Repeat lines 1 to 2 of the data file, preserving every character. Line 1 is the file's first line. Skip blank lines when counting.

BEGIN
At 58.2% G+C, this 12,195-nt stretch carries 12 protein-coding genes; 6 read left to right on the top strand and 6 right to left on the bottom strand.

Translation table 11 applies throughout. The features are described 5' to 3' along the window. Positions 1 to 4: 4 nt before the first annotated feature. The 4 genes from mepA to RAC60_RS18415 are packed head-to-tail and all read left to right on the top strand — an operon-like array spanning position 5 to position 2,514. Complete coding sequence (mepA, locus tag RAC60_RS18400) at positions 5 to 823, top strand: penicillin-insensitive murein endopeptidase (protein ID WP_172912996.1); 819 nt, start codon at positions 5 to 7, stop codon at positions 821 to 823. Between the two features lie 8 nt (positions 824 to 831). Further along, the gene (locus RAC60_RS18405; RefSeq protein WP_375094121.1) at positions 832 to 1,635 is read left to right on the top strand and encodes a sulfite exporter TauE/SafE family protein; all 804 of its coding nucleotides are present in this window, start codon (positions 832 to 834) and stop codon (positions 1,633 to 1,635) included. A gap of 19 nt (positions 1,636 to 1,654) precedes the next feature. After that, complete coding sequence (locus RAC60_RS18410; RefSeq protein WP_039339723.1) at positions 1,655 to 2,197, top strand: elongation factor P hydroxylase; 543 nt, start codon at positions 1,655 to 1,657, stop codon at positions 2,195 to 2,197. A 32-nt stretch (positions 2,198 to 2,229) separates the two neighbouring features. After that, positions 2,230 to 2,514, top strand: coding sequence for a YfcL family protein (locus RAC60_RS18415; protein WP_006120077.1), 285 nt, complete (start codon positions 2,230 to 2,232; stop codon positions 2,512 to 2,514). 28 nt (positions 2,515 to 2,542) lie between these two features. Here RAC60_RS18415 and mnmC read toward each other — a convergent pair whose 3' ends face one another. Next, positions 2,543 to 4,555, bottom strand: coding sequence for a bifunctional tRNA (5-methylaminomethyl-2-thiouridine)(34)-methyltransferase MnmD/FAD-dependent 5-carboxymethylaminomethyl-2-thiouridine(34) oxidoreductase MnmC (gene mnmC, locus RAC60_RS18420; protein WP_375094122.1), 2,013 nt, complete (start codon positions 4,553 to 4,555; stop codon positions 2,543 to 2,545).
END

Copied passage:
At 58.2% G+C, this 12,195-nt stretch carries 12 protein-coding genes; 6 read left to right on the top strand and 6 right to left on the bottom strand.

Translation table 11 applies throughout. The features are described 5' to 3' along the window. Positions 1 to 4: 4 nt before the first annotated feature. The 4 genes from mepA to RAC60_RS18415 are packed head-to-tail and all read left to right on the top strand — an operon-like array spanning position 5 to position 2,514. Complete coding sequence (mepA, locus tag RAC60_RS18400) at positions 5 to 823, top strand: penicillin-insensitive murein endopeptidase (protein ID WP_172912996.1); 819 nt, start codon at positions 5 to 7, stop codon at positions 821 to 823. Between the two features lie 8 nt (positions 824 to 831). Further along, the gene (locus RAC60_RS18405; RefSeq protein WP_375094121.1) at positions 832 to 1,635 is read left to right on the top strand and encodes a sulfite exporter TauE/SafE family protein; all 804 of its coding nucleotides are present in this window, start codon (positions 832 to 834) and stop codon (positions 1,633 to 1,635) included. A gap of 19 nt (positions 1,636 to 1,654) precedes the next feature. After that, complete coding sequence (locus RAC60_RS18410; RefSeq protein WP_039339723.1) at positions 1,655 to 2,197, top strand: elongation factor P hydroxylase; 543 nt, start codon at positions 1,655 to 1,657, stop codon at positions 2,195 to 2,197. A 32-nt stretch (positions 2,198 to 2,229) separates the two neighbouring features. After that, positions 2,230 to 2,514, top strand: coding sequence for a YfcL family protein (locus RAC60_RS18415; protein WP_006120077.1), 285 nt, complete (start codon positions 2,230 to 2,232; stop codon positions 2,512 to 2,514). 28 nt (positions 2,515 to 2,542) lie between these two features. Here RAC60_RS18415 and mnmC read toward each other — a convergent pair whose 3' ends face one another. Next, positions 2,543 to 4,555, bottom strand: coding sequence for a bifunctional tRNA (5-methylaminomethyl-2-thiouridine)(34)-methyltransferase MnmD/FAD-dependent 5-carboxymethylaminomethyl-2-thiouridine(34) oxidoreductase MnmC (gene mnmC, locus RAC60_RS18420; protein WP_375094122.1), 2,013 nt, complete (start codon positions 4,553 to 4,555; stop codon positions 2,543 to 2,545).